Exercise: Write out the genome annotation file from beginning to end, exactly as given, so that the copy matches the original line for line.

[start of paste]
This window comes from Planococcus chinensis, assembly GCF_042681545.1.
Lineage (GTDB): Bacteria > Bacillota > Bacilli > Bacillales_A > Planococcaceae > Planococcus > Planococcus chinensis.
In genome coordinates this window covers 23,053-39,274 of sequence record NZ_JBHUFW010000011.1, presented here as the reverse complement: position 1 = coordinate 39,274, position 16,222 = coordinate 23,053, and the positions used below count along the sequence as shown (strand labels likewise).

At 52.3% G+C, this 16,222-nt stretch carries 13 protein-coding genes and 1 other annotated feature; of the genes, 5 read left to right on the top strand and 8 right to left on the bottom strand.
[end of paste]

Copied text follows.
This window comes from Planococcus chinensis, assembly GCF_042681545.1.
Lineage (GTDB): Bacteria > Bacillota > Bacilli > Bacillales_A > Planococcaceae > Planococcus > Planococcus chinensis.
In genome coordinates this window covers 23,053-39,274 of sequence record NZ_JBHUFW010000011.1, presented here as the reverse complement: position 1 = coordinate 39,274, position 16,222 = coordinate 23,053, and the positions used below count along the sequence as shown (strand labels likewise).

At 52.3% G+C, this 16,222-nt stretch carries 13 protein-coding genes and 1 other annotated feature; of the genes, 5 read left to right on the top strand and 8 right to left on the bottom strand.